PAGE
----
Test runs give teams a chance to ad­just


Austin American-Statesman - - SPORTS - C laura skelding / amer­i­can-states­man

setup. We’re learn­ing a lot about this track, learn­ing a lot about our car on this track.”

Steven­son Mo­tor­sports was one of sev­eral GrandAm teams that rented the cir­cuit Tues­day and Wed­nes­day to pre­pare for next year’s races, sched­uled for Feb. 28 to March 2.

“It’s help­ful to gather data and then try dif­fer­ent things on the setup to see what works here and what doesn’t,” said John Ed­wards, who drives for Steven­son Mo­tor­sports in GrandAm’s top-tier Rolex Sports Car Se­ries. “When we go test­ing gen­er­ally at places we’ve been, we try new parts and things to see how it af­fects the car, but here we’re mainly see­ing what the track’s like and what from our nor­mal set­ups work at this place.”

Grand-Am is sanc­tioned by NASCAR and features two se­ries that of­ten race on the same week­end: the Rolex Sports Car Se­ries and the Con­ti­nen­tal Tire Sports Car Chal­lenge, a sup­port se­ries. Both se­ries will race at Cir­cuit of the Amer­i­cas.

The Rolex se­ries is split be­tween Day­tona pro­to­types — pur­pose­built, closed-wheel race cars ca­pa­ble of speeds of more than 185 mph — and Grand Tour­ing, or GT class: pro­duc­tion-based cars such as Porsche GT3’s, Ca­maros, Corvettes and Mercedes that have been mod­i­fied for per­for­mance and safety.

The Sports Car Chal­lenge is split into Grand Sport — such as Porsche 997s and Cay­mans, Subaru WRX’s and Chevy Ca­maros — and Street Tuner, which in­cludes Honda Civic SI’s, Chevy Cobalt SS’s and Mini Coop­ers.

In each se­ries, both classes race si­mul­ta­ne­ously, and teams com­pete for over­all race and class vic­to­ries, while also com­pet­ing for sea­son-end­ing hon­ors for top driver, top team and top man­u­fac­turer.

Cir­cuit of the Amer­i­cas will be the sec­ond race on next year’s 12-race sched­ule, which in­cludes other his­toric Amer­i­can venues such as Watkins Glen In­ter­na­tional, Indianapolis Mo­tor Speed­way and Mazda Race­way La­guna Seca.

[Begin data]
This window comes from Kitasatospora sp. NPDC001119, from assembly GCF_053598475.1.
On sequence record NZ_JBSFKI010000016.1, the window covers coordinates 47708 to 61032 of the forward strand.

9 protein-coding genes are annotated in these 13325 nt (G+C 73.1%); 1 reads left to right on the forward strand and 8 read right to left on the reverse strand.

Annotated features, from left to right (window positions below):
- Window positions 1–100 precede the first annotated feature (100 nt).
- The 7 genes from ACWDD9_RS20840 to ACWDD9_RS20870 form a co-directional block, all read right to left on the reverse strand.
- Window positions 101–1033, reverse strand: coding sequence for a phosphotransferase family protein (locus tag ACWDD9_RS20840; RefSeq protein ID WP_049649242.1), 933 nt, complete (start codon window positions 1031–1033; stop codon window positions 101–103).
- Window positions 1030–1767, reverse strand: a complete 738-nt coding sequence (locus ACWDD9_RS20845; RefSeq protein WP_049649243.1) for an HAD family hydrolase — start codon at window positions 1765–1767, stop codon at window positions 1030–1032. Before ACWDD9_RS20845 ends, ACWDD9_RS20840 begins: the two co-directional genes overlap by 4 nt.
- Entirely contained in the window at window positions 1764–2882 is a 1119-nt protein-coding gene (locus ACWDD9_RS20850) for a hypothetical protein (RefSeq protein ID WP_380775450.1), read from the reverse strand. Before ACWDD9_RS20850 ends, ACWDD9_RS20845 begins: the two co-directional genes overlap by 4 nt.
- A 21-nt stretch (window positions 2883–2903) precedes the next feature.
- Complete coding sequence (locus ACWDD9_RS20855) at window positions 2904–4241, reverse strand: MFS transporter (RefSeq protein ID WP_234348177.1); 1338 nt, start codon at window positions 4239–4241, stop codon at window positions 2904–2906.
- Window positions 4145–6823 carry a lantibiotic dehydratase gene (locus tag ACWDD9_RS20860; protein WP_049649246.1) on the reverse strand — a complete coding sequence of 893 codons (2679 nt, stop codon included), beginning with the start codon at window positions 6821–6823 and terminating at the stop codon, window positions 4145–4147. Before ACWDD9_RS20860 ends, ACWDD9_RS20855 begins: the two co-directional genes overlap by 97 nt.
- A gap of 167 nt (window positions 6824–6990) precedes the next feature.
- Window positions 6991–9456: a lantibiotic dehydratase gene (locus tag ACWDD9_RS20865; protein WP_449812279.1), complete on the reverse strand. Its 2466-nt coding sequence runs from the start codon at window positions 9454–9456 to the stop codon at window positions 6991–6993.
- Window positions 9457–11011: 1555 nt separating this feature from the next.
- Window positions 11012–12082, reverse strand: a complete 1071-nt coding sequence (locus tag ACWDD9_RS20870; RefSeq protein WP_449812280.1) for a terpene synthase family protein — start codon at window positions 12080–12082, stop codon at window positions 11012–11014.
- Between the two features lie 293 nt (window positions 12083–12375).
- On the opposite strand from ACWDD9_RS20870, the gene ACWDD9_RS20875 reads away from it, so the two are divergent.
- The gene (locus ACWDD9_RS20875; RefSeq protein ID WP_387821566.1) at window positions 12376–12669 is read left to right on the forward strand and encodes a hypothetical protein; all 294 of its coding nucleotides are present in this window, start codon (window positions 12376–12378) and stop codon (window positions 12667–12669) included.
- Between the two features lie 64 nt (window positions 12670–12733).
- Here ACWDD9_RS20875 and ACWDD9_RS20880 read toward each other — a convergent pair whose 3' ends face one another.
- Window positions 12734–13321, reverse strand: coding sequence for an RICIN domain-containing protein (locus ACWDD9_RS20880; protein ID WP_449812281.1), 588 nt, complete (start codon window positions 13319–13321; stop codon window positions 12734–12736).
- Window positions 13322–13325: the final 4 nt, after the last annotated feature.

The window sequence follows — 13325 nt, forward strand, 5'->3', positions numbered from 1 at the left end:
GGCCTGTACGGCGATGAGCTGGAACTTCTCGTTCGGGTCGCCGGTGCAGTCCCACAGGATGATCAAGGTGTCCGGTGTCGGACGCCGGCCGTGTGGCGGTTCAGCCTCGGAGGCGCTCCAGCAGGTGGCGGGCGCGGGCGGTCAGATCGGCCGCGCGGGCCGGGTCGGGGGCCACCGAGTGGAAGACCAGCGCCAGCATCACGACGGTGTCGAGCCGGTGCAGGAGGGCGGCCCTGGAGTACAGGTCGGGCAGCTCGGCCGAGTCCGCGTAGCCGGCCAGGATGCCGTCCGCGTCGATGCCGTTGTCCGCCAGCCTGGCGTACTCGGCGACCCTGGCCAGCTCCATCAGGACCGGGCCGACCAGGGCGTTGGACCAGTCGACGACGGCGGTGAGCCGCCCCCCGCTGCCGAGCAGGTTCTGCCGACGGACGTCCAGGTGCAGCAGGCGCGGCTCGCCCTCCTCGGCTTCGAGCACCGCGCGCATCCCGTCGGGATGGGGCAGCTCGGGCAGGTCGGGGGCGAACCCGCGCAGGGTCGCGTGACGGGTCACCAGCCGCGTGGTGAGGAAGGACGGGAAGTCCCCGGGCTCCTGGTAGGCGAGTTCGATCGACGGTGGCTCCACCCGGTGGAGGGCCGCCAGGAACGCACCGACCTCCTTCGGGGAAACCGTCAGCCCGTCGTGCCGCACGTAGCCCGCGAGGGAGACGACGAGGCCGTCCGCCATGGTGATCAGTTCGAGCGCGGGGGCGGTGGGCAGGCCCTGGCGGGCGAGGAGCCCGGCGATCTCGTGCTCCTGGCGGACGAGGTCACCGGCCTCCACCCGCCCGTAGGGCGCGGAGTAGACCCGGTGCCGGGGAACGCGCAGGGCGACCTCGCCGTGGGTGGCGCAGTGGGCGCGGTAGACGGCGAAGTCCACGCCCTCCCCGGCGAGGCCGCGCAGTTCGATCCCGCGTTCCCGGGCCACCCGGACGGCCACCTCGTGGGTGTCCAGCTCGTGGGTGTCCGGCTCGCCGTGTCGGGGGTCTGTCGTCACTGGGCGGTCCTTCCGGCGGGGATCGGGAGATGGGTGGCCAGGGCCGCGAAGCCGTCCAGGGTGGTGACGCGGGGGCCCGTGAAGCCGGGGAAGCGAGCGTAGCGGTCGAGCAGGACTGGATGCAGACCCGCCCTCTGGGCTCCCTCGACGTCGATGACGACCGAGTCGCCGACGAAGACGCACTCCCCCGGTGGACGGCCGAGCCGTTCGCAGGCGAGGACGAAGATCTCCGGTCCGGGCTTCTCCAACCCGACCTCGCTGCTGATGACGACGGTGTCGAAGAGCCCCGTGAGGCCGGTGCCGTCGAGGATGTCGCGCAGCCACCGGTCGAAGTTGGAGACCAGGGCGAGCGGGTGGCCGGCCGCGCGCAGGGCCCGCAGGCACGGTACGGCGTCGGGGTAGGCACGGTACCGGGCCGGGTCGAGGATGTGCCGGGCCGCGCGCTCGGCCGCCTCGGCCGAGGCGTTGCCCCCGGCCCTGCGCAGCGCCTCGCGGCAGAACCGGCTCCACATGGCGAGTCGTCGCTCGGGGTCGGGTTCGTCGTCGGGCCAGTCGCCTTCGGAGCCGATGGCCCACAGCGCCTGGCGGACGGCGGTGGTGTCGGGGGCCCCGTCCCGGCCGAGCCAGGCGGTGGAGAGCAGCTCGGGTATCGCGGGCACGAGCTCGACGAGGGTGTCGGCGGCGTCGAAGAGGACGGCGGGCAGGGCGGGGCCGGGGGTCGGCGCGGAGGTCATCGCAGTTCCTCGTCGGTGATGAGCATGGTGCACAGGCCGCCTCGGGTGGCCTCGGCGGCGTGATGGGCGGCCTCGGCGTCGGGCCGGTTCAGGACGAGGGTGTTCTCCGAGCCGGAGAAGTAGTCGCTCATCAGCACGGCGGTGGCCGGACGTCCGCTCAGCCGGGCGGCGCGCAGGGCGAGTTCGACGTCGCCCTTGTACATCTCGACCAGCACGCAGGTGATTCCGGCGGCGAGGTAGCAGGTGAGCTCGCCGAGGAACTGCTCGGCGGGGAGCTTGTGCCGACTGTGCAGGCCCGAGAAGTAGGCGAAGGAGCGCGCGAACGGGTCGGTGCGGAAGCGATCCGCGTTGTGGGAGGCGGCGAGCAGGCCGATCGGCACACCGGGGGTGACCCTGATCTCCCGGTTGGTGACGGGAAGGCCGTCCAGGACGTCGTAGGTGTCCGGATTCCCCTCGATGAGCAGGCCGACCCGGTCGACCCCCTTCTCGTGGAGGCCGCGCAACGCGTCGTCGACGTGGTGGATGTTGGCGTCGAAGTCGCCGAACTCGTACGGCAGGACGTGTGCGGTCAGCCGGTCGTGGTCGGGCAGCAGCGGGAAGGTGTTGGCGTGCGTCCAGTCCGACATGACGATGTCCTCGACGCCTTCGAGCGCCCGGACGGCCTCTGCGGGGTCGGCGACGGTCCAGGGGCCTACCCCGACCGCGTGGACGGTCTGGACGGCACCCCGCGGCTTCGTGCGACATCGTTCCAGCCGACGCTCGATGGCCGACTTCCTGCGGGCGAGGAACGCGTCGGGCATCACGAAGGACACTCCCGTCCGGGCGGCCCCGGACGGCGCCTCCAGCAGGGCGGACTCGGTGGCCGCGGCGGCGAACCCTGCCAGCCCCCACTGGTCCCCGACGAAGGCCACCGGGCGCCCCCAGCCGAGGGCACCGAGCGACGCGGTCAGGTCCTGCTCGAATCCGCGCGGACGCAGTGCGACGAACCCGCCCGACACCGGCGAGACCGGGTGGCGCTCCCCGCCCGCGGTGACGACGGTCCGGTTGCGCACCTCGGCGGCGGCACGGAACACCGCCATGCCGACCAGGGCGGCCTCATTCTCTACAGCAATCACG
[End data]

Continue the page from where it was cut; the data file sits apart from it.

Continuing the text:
The sport re­wards en­durance as well as speed. Most races are al­most three hours long, but the sea­son in­cludes one six-hour race and its mar­quis event, the sea­son-open­ing 24 Hours of Day­tona at Day­tona In­ter­na­tional Speed­way in Florida.

Each car has at least two drivers, who are re­quired to drive at least once dur­ing a race.

Most of the cars test­ing this week at Cir­cuit of the Amer­i­cas race in the Sports Car Chal­lenge, but two teams brought Rolex Se­ries GT cars: Mag­nus Rac­ing — whose driver Andy Lally was named NASCAR’s Sprint Cup 2011 rookie of the year — and Turner Mo­tor­sport.

“My ini­tial im­pres­sion is this track is awe­some, the fa­cil­ity is amaz­ing,” Turner Mo­tor­sport pres­i­dent Will Turner said Tues­day. “I’m not sure what the race is go­ing to be like, you never know un­til the race hap­pens, but the track is cer­tainly wide enough and plenty of room for spec­ta­tors.”

Up to 30,000 spec­ta­tors are ex­pected for the race week­end, se­ries spokesman J.J. O’Mal­ley said. Tick­ets are ex­pected to go on sale be­fore the end of the year, cir­cuit spokes­woman Julie Loignon said.

Turner said that one of the things that makes the se­ries unique among mo­tor­sports is how ac­ces­si­ble drivers and teams are to fans.

“Spec­ta­tors that come to the race will be able to walk up and down the pit lane and be able to see the cars,” Turner said.

“Like at NASCAR, you’re not go­ing to be able to talk to the drivers and take pic­tures with the drivers in the cars all the time. You’re not go­ing to be able to walk up and down the pit lane be­fore the race. At a Grand-Am race, you can do that, so you get to in­ter­act a lot.”

Me­chanic Grant Ford works on the sus­pen­sion on a Steven­son Mo­tor­sports Ca­maro GS on Tues­day. Test drives al­lowed Grand-Am teams to make ad­just­ments to their ve­hi­cles.

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